Friday, April 25, 2014

News: Warhols Found on Floppy Disks

"Andy2" by Andy Warhol, 1985.
©The Andy Warhol Foundation for the Visual Arts, Inc., courtesy of The Andy Warhol Museum

A multi-institutional team of new-media artists, computer experts, and museum professionals have discovered twenty-eight never-before-seen digital images from a dozen previously unknown experiments by Andy Warhol (BFA, 1949) on aging floppy disks from 1985. The purely digital images, “trapped” for nearly 30 years on Amiga® floppy disks stored in the archives collection of The Andy Warhol Museum (AWM), were discovered and extracted by members of the Carnegie Mellon University (CMU) Computer Club, with assistance from the AWM’s staff, CMU’s Frank-Ratchye STUDIO for Creative Inquiry (FRSCI), the Hillman Photography Initiative at the Carnegie Museum of Art (CMOA), and New York based artist Cory Arcangel.

Warhol’s Amiga experiments were the products of a commission by Commodore International to demonstrate the graphic arts capabilities of the Amiga 1000 personal computer. Created by Warhol on prototype Amiga hardware in his unmistakable visual style, the recovered images reveal an early exploration of the visual potential of software imaging tools, and show new ways in which the preeminent American artist of the 20th century was years ahead of his time.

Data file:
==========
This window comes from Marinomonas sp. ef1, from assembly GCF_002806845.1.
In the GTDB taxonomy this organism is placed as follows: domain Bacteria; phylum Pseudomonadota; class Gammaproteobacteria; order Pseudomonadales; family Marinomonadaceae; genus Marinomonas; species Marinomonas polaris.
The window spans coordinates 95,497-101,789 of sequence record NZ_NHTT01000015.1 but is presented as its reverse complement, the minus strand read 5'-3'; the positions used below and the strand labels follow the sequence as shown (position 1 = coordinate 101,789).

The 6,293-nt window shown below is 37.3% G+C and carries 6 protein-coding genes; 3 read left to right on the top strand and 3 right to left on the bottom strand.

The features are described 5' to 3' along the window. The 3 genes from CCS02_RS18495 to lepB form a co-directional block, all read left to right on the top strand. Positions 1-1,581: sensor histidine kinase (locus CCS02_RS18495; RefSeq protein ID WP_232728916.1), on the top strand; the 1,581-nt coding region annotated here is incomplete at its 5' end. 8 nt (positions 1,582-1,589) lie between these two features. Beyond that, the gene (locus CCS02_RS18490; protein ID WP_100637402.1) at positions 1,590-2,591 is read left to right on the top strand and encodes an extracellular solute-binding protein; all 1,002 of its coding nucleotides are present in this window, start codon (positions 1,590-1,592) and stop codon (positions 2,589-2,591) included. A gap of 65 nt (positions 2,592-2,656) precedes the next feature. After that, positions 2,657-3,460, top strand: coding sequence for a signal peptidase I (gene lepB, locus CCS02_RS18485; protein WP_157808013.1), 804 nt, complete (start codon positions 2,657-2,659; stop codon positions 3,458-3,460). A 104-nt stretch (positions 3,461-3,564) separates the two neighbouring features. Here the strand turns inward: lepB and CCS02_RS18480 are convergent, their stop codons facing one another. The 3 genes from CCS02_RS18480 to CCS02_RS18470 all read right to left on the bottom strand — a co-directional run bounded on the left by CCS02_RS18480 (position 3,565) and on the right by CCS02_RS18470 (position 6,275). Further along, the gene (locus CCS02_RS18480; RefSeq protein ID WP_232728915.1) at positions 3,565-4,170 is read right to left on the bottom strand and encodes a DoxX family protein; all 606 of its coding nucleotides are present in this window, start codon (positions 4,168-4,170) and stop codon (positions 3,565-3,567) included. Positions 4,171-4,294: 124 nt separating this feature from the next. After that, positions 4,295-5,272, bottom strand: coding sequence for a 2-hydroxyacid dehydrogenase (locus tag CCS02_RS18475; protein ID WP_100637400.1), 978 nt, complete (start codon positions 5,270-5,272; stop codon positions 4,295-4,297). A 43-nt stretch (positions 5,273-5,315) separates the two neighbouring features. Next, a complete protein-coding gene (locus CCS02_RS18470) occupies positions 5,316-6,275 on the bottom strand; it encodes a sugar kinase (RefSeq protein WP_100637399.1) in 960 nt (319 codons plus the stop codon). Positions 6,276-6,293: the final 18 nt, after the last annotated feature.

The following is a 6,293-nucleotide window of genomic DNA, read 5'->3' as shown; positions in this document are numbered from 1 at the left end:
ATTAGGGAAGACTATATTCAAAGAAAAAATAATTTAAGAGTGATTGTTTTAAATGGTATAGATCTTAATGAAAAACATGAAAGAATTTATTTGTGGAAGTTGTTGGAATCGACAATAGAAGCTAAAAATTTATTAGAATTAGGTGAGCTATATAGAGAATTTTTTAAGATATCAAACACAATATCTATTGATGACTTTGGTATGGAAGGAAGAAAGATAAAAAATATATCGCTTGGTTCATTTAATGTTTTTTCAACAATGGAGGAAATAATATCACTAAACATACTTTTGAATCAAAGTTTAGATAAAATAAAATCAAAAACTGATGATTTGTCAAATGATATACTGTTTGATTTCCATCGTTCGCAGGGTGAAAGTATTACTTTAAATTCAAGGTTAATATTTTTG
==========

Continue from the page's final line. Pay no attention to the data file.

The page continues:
The works were only discovered, however, because artist Cory Arcangel remembered seeing the disks in Warhol’s studio in 1991 and asked Matt Wrbican, chief archivist at The Warhol, to look for the them. “In the images we see a mature artist who had spent about 50 years developing a specific hand-to-eye coordination now suddenly grappling with the bizarre new sensation of a mouse in his palm held several inches from the screen,” Wrbican told the Telegraph. “No doubt he resisted the urge to physically touch the screen — it had to be enormously frustrating, but it also marked a huge transformation in our culture: the dawn of the new era of affordable home computing. We can only wonder how he would explore and exploit the technologies that are so ubiquitous today.”

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